Dyer stated during the podcast that US Ski and Snowboard and organizations in other sports are cautious when attempting to predict young competitors’ future performance using just their age and its relationship to biological maturity. This way, they avoid succumbing to the bias of the relative age effect or over-emphasizing maturation offset.

“I know USA Football and a lot of the clubs in Europe are trying to put a maturation level onto talent and general fitness as well,” he said. “That’s something that’s coming to not only see what is next…but also what is causing that talent. It may be that an athlete is three years above their maturity level. We want to start adding in some of that maturation offset to see if it is something that is a short-term or long-term gain in terms of a talent identification.”


Making Maturation Data Actionable

A 2022 study published in the Journal of Strength and Conditioning Research assessed the physical maturation of 794 talent-identified youth athletes who attended a specialized school sports academy over five years. In attempting to create normative values for various sports, they noted that anthropometric and physical performance measures were “key assessment and monitoring tools” that can help coaches find the right fit for young competitors and then help them progress along development pathways. It was unsurprising that they found as the participants got older, they also increased in height, weight, and other measures of body size. But what was significant is that as they matured, these changes also related to “higher vertical jump, faster sprint performance, and improved physical endurance.”[5] In other words, the more mature an athlete’s body is, the greater their output can be from a physical testing standpoint, which could cross over into their outcomes in competition in some cases.

However, the study authors suggested that anthropometric testing, physical performance data, and other maturation metrics would continue to be of limited value until they were utilized to create age-, gender-, and sport-specific benchmarks for youth coaches, scouts, and other staff to use in talent identification and development. This is where a human performance optimization platform like Smartabase can come into play. Organizations in all sports use such a system to collect and manage information on young players as they move along development paths. Anthropometrics and other talent identification insights can be combined with performance test results, external load data from practices, match statistics, and more to create a full view of each athlete’s development and how they compare to their peers.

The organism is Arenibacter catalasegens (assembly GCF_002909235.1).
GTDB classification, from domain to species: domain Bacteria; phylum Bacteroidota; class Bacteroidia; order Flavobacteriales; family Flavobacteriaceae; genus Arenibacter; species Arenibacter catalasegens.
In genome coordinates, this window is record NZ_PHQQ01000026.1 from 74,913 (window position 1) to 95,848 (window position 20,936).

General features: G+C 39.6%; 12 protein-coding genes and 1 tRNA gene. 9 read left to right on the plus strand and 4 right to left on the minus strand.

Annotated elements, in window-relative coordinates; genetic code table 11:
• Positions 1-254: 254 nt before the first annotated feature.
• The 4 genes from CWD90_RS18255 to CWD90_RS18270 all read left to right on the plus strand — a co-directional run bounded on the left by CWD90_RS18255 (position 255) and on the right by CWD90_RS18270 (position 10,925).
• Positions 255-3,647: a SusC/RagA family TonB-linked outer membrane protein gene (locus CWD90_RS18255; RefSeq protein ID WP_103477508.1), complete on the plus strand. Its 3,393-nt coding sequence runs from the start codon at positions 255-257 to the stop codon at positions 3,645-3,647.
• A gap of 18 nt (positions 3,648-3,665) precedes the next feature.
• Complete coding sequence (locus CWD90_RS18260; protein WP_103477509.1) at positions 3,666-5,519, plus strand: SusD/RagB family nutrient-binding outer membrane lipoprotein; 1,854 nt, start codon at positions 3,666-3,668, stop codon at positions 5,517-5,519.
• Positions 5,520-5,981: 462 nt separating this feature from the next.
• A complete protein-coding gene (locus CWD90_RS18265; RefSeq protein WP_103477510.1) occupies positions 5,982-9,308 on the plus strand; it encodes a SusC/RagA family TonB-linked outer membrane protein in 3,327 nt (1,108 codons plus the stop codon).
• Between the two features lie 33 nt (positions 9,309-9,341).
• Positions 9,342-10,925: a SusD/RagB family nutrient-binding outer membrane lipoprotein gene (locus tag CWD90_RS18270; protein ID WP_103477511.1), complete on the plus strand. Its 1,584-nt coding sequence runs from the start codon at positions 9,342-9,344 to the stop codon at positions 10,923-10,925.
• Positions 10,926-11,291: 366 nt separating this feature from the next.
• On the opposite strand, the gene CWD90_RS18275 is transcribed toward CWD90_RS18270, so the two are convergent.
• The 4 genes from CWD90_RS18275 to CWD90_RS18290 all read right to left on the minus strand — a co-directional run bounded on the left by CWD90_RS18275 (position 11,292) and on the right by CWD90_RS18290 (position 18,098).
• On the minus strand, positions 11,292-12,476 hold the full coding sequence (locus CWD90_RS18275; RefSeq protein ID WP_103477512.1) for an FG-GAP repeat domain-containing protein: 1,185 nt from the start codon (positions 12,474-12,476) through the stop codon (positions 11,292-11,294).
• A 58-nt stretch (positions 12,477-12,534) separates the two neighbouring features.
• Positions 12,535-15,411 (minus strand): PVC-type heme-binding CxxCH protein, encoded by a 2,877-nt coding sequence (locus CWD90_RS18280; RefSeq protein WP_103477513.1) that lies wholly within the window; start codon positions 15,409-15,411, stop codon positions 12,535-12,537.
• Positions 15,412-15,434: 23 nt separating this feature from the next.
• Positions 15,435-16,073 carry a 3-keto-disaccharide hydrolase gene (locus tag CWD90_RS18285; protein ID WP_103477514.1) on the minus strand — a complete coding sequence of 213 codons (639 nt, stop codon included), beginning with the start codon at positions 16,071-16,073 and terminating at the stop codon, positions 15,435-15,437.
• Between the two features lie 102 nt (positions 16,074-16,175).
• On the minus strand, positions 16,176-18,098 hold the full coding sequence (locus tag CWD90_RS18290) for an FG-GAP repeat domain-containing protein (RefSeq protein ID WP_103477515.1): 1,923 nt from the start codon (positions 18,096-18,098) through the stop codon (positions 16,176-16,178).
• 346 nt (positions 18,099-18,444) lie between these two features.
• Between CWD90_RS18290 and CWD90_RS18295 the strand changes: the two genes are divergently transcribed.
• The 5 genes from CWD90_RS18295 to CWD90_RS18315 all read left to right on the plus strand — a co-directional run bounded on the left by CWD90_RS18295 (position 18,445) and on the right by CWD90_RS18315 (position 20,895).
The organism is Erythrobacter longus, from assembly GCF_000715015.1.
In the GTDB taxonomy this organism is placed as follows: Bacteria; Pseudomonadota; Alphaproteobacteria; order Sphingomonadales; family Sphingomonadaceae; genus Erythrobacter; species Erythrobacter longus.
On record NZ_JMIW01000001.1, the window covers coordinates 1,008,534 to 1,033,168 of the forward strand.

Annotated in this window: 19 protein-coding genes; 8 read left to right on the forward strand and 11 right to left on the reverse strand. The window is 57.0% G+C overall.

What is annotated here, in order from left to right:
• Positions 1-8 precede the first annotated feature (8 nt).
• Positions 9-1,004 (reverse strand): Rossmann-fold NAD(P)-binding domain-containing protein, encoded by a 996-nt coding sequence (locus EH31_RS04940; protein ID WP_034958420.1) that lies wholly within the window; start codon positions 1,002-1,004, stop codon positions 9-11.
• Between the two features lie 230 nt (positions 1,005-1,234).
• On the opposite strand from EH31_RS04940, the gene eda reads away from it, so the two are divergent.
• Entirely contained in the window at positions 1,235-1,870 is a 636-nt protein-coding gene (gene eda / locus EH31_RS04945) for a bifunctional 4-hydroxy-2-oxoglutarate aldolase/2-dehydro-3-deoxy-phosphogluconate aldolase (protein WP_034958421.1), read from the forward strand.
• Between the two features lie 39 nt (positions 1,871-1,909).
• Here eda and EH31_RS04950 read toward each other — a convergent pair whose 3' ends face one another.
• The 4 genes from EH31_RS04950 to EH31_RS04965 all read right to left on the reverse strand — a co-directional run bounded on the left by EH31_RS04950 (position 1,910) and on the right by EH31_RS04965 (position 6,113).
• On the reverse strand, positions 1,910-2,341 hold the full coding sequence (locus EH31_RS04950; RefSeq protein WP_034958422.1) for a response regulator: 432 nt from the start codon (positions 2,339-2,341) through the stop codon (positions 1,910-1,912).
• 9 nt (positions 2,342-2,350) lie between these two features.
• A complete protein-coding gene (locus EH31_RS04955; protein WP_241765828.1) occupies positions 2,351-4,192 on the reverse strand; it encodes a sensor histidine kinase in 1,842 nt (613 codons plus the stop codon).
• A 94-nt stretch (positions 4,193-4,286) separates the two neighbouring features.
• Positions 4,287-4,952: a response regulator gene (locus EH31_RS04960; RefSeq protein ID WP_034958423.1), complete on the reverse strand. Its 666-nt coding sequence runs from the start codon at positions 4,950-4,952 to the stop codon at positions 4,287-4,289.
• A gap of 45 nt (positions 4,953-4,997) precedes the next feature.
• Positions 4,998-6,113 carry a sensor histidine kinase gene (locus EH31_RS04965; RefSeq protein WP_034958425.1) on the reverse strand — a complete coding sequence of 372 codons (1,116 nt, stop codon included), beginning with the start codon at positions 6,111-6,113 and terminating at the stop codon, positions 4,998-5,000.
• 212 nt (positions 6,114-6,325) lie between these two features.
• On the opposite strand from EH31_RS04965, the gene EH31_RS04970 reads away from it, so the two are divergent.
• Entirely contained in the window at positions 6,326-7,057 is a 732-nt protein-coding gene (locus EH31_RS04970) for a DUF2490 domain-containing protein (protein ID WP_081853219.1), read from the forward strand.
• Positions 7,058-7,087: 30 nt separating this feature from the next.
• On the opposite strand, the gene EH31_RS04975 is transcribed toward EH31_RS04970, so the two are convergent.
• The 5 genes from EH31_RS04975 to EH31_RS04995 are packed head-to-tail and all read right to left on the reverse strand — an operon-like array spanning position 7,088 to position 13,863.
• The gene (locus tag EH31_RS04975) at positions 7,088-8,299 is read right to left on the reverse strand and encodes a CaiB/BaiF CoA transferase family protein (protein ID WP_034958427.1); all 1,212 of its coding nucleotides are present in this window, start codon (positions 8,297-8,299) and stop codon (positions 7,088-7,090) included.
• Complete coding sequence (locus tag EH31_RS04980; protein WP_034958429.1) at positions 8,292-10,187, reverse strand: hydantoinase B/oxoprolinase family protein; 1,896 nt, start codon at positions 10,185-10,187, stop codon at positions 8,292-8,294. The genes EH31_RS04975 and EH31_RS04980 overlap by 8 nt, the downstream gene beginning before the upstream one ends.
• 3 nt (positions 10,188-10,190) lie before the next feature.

Utilizing maturity data and other information to inform selection and development decisions is challenging if a club or academy doesn’t have a unified athlete management system (AMS), a standardized data collection methodology, and continuity among its coaches. “If you’re trying to store all this data in disparate places, have a platform that’s hard to use, or you’ve got high turnover with staff, then you lose the ability to centralize that information and track it over time,” said Jack Halley, Fusion Sport principal consultant, in The Vanguard Roundtable episode. “So all those key markers around the maturity of an athlete and their physical profile as they go through adolescence – you don’t get to capture them. Clubs are looking for that unicorn athlete, so we’re trying to predict if someone who’s 15 is going to be the next superstar by the time they’re 19 or 20. If we don’t have that consistency of data capture through their adolescence pathways starting at the participation level, then we’re losing some really valuable insights.”


Avoiding the Pitfalls of Early Specialization

Often, a player who is big, tall, and strong for their age is fast-tracked because they’re a physical anomaly in their age group. In some cases – such as the Williams sisters in tennis and LeBron James in basketball – this can work out well. But other young athletes can wilt under the pressure of being expected to advance before they’re ready for it. During the roundtable, James Veale, data analyst for AFL Academies, was quick to point out that while his organization wants junior athletes to excel on the football field, it also prioritizes them maintaining balance across multiple activities as they mature, rather than specializing too soon. Even if a player shows signs of being more biologically mature than their teammates, it’s important that this doesn’t lead to them getting pushed too far too soon or made to specialize.